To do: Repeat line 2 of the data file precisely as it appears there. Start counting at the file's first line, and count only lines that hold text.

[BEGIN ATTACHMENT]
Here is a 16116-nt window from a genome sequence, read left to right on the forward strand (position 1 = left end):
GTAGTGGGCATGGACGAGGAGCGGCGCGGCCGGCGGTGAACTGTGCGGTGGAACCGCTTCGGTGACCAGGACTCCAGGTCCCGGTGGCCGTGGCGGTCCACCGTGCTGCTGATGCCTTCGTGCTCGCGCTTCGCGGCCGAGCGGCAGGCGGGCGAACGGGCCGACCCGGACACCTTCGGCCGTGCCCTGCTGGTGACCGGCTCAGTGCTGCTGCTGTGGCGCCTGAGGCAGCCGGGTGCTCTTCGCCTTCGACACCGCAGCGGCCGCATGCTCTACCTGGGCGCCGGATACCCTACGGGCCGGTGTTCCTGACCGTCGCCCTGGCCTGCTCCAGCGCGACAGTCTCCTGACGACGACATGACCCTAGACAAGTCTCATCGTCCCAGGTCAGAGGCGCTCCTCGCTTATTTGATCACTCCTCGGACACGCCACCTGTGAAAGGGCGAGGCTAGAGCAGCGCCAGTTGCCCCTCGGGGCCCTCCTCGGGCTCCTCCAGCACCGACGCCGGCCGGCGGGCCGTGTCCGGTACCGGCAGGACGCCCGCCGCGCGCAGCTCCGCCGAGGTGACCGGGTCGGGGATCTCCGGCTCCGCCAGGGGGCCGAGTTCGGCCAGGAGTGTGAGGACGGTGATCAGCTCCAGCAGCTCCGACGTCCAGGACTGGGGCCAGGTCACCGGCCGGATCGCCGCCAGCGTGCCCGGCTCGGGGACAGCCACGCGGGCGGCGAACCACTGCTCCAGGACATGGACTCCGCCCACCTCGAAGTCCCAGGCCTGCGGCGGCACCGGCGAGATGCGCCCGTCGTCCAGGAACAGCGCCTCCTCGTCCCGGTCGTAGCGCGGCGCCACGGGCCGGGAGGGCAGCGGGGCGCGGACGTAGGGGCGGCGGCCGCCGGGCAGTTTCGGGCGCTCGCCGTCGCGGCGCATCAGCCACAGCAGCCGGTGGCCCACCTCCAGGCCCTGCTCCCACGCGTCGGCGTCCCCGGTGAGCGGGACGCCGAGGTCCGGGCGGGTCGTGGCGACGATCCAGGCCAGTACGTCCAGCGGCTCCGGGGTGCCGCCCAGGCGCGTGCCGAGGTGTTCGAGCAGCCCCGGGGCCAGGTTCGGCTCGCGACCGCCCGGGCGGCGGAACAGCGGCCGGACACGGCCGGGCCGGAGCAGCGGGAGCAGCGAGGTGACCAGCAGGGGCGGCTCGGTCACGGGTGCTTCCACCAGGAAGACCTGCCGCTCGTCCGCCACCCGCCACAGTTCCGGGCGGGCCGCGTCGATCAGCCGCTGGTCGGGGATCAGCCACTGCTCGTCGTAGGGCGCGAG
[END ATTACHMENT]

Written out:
GTAGTGGGCATGGACGAGGAGCGGCGCGGCCGGCGGTGAACTGTGCGGTGGAACCGCTTCGGTGACCAGGACTCCAGGTCCCGGTGGCCGTGGCGGTCCACCGTGCTGCTGATGCCTTCGTGCTCGCGCTTCGCGGCCGAGCGGCAGGCGGGCGAACGGGCCGACCCGGACACCTTCGGCCGTGCCCTGCTGGTGACCGGCTCAGTGCTGCTGCTGTGGCGCCTGAGGCAGCCGGGTGCTCTTCGCCTTCGACACCGCAGCGGCCGCATGCTCTACCTGGGCGCCGGATACCCTACGGGCCGGTGTTCCTGACCGTCGCCCTGGCCTGCTCCAGCGCGACAGTCTCCTGACGACGACATGACCCTAGACAAGTCTCATCGTCCCAGGTCAGAGGCGCTCCTCGCTTATTTGATCACTCCTCGGACACGCCACCTGTGAAAGGGCGAGGCTAGAGCAGCGCCAGTTGCCCCTCGGGGCCCTCCTCGGGCTCCTCCAGCACCGACGCCGGCCGGCGGGCCGTGTCCGGTACCGGCAGGACGCCCGCCGCGCGCAGCTCCGCCGAGGTGACCGGGTCGGGGATCTCCGGCTCCGCCAGGGGGCCGAGTTCGGCCAGGAGTGTGAGGACGGTGATCAGCTCCAGCAGCTCCGACGTCCAGGACTGGGGCCAGGTCACCGGCCGGATCGCCGCCAGCGTGCCCGGCTCGGGGACAGCCACGCGGGCGGCGAACCACTGCTCCAGGACATGGACTCCGCCCACCTCGAAGTCCCAGGCCTGCGGCGGCACCGGCGAGATGCGCCCGTCGTCCAGGAACAGCGCCTCCTCGTCCCGGTCGTAGCGCGGCGCCACGGGCCGGGAGGGCAGCGGGGCGCGGACGTAGGGGCGGCGGCCGCCGGGCAGTTTCGGGCGCTCGCCGTCGCGGCGCATCAGCCACAGCAGCCGGTGGCCCACCTCCAGGCCCTGCTCCCACGCGTCGGCGTCCCCGGTGAGCGGGACGCCGAGGTCCGGGCGGGTCGTGGCGACGATCCAGGCCAGTACGTCCAGCGGCTCCGGGGTGCCGCCCAGGCGCGTGCCGAGGTGTTCGAGCAGCCCCGGGGCCAGGTTCGGCTCGCGACCGCCCGGGCGGCGGAACAGCGGCCGGACACGGCCGGGCCGGAGCAGCGGGAGCAGCGAGGTGACCAGCAGGGGCGGCTCGGTCACGGGTGCTTCCACCAGGAAGACCTGCCGCTCGTCCGCCACCCGCCACAGTTCCGGGCGGGCCGCGTCGATCAGCCGCTGGTCGGGGATCAGCCACTGCTCGTCGTAGGGCGCGAG